Insurance Coverage & Bad Faith Newsletter - Summer/Fall 2023

People v. Discovery Radiology

(Allegations That Medical Corporations Falsely Held Themselves Out As Radiology Services Providers In Bills Submitted To Insurer Were Sufficient To Show Violations of Insurance Frauds Prevention Act and UCL, Regardless Of Whether Defendants Interfered With Physicians’ Decisions or Whether Maltreatment, Overtreatment or Overbilling Occurred)

(September 2023) - In People v. Discovery Radiology, 94 Cal.App.5th 521 (Aug. 15, 2023), the California Second District Court of Appeal reversed the trial court’s orders sustaining demurrers of the defendant medical corporations in a case alleging insurance fraud under the Insurance Frauds Prevention Act (“IFPA”) and unfair competition law (“UCL”).

Allstate Insurance Company and several of its affiliates (collectively “Allstate”) brought qui tam actions on behalf of the State of California under the IFPA (Ins. Code, § 1871 et seq.) and the UCL (Bus. & Prof. Code, § 17000 et seq.), alleging that the defendants held themselves out as providers of radiology services but in fact acted as radiology “brokers” soliciting patients from personal injury lawyers and sending them to contracted radiologists. Allstate further alleged the defendants were controlled by an individual defendant who was not a physician, and/or by his medical management company, and that these facts were not disclosed on bills submitted to Allstate under contracts of insurance. Los Angeles Superior Court Judge William F. Fahey, sustained Allstate’s demurrers without leave and dismissed the complaints.

The defendants asserted below, and the trial court concluded, that the business practices alleged in the complaints were lawful because the defendants allegedly provided only managerial and/or administrative services, not medical care, and thus did not engage in the unlicensed practice of medicine. The Court of Appeal disagreed. 

First, the operative complaint alleged the unlicensed practice of medicine under the Medical Practice Act because they alleged that a non-physician owned a medical corporation and exercised undue control over a medical practice. Relying on Attorney General opinions, the Court of Appeal further held that the defendants’ alleged radiology referrals could constitute an unlicensed practice of medicine. That the complaint failed to allege that non-physicians ordered or interpreted MRIs, or otherwise interfered with physicians’ practice by dictating diagnosis or treatment, did not foreclose recovery. The Court of Appeal held that a non-physician's full or partial ownership of the practice and control over its operations by, among other things, selecting the physicians who would perform medical services, setting the physician's hours, and soliciting and scheduling patients, sufficed to establish the unlicensed practice of medicine.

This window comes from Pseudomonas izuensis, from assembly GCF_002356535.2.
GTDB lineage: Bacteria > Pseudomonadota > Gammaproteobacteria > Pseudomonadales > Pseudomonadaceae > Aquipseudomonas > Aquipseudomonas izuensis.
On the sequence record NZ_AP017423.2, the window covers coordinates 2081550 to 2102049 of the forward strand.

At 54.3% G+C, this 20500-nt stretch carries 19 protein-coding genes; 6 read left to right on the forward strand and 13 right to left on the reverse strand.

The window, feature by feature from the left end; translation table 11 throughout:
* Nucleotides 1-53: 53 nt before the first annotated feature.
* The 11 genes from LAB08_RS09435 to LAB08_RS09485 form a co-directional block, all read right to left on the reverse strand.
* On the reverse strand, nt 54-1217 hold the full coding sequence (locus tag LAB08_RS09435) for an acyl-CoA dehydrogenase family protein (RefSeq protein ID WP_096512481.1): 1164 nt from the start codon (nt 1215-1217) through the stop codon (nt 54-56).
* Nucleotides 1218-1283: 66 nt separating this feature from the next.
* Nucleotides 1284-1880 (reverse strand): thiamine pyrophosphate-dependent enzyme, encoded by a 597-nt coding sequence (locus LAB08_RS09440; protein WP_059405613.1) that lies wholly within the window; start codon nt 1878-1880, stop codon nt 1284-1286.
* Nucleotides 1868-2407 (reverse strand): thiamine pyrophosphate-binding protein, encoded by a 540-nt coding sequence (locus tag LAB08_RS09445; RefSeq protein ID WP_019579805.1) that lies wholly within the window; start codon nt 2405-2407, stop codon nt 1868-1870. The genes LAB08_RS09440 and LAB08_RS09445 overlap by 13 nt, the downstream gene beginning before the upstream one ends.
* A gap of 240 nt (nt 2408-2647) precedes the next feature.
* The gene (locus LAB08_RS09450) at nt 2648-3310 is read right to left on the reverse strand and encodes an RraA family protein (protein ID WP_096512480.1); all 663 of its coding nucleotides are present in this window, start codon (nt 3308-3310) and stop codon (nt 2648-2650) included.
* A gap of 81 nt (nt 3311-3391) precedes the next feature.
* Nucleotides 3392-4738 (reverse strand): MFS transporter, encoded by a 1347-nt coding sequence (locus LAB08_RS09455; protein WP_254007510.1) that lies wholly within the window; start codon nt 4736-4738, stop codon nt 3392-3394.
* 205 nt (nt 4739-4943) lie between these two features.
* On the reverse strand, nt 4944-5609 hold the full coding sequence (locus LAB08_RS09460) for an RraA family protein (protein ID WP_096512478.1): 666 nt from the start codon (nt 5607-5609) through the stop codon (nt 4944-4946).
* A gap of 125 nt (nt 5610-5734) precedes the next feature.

Second, the alleged unlicensed practice of medicine gave rise to claims under the IFPA and UCL. The Court of Appeal found that, even without any allegation of overtreating or overbilling, case law supports the proposition that claims submitted by a corporation engaging in the unlicensed practice of medicine may, without more, give rise to IFPA claims. Because the complaints adequately plead violations of the IFPA, moreover, they also adequately plead violations of the UCL, since the UCL claims were derivative of the IFPA claims.

Third, Allstate pled the fraud allegations with adequate specificity. The operative complaints identified the role each defendant allegedly played in the fraudulent scheme and showed the claims were deceitful because a non-physician allegedly controlled the defendant medical corporations on whose behalf the claims were submitted, and because the claims falsely represented that the MRIs were performed and read by the defendant medical corporations, rather than by third parties with whom the medical corporations contracted. That spreadsheets attached to the complaint did not allege the date of each alleged false bill or the person or entity who prepared the bill did not change the outcome because the complaint provided the dates of service and claim numbers, and also identified both the providers on whose behalf the bills were sent and the attorneys through whom they were sent. 

Finally, the defendants’ contention that the action was not timely could not be decided on demurrer. While Allstate filed the case more than three years after the bills were submitted, it first discovered the unlicensed practice of medicine within the limitations period and the allegations did not compel the conclusion that Allstate should have discovered it sooner.

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